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Sore eyes represents a rather uncomfortable condition and it can develop due to many causes. People suffering from sore eyes may have a variety of symptoms and signs which generally interfere in seeing things clearly and performing certain activities correctly. It is common for people suffering from sore eyes to additionally complain about pain in the eyeballs or behind the eyeballs, burning sensation and irritation of the eyes. It is essential to identify the underlying cause and start with the proper treatment. In some cases there is no need for treatment and the person recovers after proper rest.

What Causes Sore Eyes?

One of frequent causes of sore eyes is conjunctivitis. Conjunctivitis is an inflammation or infection of the conjunctiva (the mucous membrane that covers the eyeballs and inner side of the eyelids). Depending on the cause of conjunctivitis some patients may be contagious while in other cases there is no possible transmission. Bacterial conjunctivitis and viral conjunctivitis are, for example, contagious. On the other hand, chemical conjunctivitis is non-contagious and develops due to exposure to certain chemicals. Apart from sore eyes the condition also features with blurred vision, gritty feeling in the eyes, sensitivity to light, itching of the eyes, redness and excessive tearing.

Sore eyes may be also connected with allergy to different allergens such as dust, smoke, pollution, pollen etc. The eyes become sore, watery and itchy. The condition is most commonly accompanied by sore throat and runny nose.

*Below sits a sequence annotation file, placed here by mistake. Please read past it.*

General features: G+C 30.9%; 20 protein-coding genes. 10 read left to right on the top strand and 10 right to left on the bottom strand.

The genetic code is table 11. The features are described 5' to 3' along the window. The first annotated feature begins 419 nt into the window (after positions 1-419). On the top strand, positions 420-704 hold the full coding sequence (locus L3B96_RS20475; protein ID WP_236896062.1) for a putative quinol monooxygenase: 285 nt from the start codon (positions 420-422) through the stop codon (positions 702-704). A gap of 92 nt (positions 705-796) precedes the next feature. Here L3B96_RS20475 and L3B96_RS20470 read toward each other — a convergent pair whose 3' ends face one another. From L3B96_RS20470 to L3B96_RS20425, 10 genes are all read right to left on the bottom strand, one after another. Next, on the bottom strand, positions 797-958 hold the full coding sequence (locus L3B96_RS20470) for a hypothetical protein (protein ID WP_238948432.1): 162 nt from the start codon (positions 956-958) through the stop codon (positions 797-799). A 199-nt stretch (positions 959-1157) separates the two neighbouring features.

It is not unusual for eyes to be sore or tired after excessive straining such as spending too much time in front of the computer, reading too much or watching television for a longer period of time.

And finally, sore eyes may occur due to insufficient production of tears. Tears are essential for proper lubrication effects. Eye dryness and subsequent sore eyes may develop due to the process of aging, intake of certain medications or illnesses that affect the very lacrimal glands (tear producing glands).

Treatment for Sore Eyes

Treatment for sore eyes generally depends on the underlying cause. Bacterial or viral conjunctivitis require treatment with antibacterial or antiviral drugs. They are most commonly applied in a form of creams or eye drops. Allergic reactions require antihistamines and avoiding repeated exposure to the  problematic allergen.

People whose jobs may cause excessive eye strain and subsequent sore eyes may prevent the problem with frequent breaks. These people require more rest through sleep than normal. And finally, people with insufficient production of tears can benefit from artificial tears.

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